EuroDoom for a Weekend in June
How about a nice slice of EuroDoom to ease you into the weekend?
With all the post-primary news, the European Debt Crises news has been chugging along for a while now. let’s look at some, shall we?
Heh. “The Euro cannot be destroyed by any craft that we here possess. It was made in the fires of Frankfurt. Only there can it be unmade. It must be taken deep into the heart of the European Central Bank, and cast back into the fiery chasm from whence it came!”
If the Leftists win the next round of voting in Greece, they promise to cancel the EU-sponsored bail-out and re-nationalize banks and companies. Way to calm the markets, dude! Not to mention reenacting Clevon Little’s famous scene from Blazing Saddles. “Experience is a dear teacher, but fools will learn from no other.”
“It is no longer a question of if, but how, Greece will leave the euro.”
The money flight from Greek banks continues.
And there’s this: “I can see only one mechanism that could force a collapse of the eurozone: a generalised bank run in several countries.”
In the showdown between Greece and the IMF, both sides deserve to lose.
NEIN! “Almost 80% of Germans reject eurobonds and 60% are against Greece remaining in the euro.”
Germany and Greece play chicken over the euro. That’s like a Mercedes playing chicken with a [ERROR: NO GREEK AUTOMAKER FOUND. ANALOGY ABORTED.]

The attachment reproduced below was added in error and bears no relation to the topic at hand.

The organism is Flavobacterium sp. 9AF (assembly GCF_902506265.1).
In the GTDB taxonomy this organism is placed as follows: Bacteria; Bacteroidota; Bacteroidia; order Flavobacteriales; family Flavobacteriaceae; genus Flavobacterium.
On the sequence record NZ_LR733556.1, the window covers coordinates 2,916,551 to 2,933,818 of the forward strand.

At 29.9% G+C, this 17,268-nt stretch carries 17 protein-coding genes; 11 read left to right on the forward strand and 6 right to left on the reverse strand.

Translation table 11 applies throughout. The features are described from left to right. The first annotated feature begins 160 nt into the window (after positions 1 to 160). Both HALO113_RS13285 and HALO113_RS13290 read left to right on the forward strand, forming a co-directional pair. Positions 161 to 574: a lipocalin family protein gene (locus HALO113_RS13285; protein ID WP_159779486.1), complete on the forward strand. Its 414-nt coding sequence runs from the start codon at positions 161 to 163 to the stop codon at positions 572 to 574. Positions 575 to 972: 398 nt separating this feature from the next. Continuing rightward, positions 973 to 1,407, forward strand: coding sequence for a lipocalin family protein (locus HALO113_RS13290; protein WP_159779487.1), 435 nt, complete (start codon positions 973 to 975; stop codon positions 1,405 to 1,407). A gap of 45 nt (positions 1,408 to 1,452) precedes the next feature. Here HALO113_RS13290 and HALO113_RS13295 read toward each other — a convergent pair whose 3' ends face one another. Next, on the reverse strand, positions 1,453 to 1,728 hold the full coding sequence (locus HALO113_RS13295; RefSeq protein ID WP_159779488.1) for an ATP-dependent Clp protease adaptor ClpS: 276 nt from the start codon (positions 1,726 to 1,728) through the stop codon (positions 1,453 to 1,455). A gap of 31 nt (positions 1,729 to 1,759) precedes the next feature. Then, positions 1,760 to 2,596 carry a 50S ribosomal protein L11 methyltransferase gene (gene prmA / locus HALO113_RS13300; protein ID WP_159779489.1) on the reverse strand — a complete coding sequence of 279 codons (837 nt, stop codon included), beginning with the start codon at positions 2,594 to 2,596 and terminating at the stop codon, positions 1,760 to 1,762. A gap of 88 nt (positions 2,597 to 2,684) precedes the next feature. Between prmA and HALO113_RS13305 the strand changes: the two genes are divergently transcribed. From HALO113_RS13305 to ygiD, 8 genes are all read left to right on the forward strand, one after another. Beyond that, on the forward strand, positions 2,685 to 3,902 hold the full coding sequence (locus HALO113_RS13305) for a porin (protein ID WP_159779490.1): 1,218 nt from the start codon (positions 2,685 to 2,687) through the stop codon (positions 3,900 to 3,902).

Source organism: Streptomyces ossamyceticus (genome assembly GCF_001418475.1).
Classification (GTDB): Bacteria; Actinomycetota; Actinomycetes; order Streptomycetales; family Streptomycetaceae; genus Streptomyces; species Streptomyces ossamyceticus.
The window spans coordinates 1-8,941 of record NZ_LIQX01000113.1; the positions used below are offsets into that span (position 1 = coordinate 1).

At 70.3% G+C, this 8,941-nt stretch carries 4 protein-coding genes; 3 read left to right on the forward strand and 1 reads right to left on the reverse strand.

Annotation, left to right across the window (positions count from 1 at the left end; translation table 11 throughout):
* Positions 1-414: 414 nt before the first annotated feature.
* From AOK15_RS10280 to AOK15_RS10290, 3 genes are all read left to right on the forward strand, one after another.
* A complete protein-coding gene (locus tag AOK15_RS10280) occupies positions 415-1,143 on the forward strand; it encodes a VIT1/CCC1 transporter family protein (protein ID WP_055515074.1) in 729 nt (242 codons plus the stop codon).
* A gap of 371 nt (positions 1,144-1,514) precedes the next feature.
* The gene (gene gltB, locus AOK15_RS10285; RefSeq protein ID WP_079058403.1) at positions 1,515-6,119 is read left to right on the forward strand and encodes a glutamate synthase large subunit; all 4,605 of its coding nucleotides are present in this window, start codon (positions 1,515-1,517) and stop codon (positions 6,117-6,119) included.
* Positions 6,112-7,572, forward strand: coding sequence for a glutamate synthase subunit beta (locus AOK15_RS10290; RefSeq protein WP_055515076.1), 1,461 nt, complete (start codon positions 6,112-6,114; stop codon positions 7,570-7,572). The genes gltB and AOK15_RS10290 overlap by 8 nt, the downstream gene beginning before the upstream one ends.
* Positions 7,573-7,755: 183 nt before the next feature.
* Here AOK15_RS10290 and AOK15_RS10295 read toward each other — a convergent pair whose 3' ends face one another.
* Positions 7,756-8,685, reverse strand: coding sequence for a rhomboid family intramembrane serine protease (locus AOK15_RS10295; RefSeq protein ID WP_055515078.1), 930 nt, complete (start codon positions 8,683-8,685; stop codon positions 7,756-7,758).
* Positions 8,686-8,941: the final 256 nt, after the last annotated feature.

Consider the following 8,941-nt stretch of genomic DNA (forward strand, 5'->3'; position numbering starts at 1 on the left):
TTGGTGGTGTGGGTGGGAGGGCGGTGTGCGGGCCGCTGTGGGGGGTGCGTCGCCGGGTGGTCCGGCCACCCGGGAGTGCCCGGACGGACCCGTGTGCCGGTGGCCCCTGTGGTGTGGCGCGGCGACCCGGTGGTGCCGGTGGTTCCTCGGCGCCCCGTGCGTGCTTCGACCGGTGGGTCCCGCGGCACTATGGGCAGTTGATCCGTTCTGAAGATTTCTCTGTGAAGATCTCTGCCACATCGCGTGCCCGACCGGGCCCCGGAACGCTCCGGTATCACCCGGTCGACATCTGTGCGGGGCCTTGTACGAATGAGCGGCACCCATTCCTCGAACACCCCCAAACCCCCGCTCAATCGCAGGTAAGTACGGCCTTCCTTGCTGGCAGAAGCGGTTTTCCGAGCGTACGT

Ireland votes yes on the Fiscal treaty, and then turns around with an implied “Now fork it over, Otto.”
Why Germany is great and Spain is totally screwed.
And Spain is really screwed.
Which is why the Germans seem inclined to let them have more rope.
Though at least one source says reports of Spanish bank runs are exaggerated.
But even Germans are getting nervous. Also this:
It’s a winner-take-all world. Countries that do well have to do a few things extremely well. Germany makes the world’s best machine tools, some of the best heavy engineering equipment, not to mention autos. German manufacturing dominates innumerable key niches. The Spanish don’t do anything well. They haven’t done anything well since the Spanish Empire outsourced its manufacturing to Flanders in the 16th century.
Eurobills instead of Eurobonds?
As a journalist told me yesterday, he worries whether the money in his pocket will be worth anything a year from now. Others worry about Germany’s increasingly negative image among recession-hit southern and eastern Europeans. Americans will understand this feeling well: you pay and pay to help others, only to have them turn on you in hatred and wrath, accusing you of horrible hidden motives and denouncing your selfishness.
Tags: Euro, Europe, European Debt Crisis, Germany, Greece, Ireland, Spain, Welfare State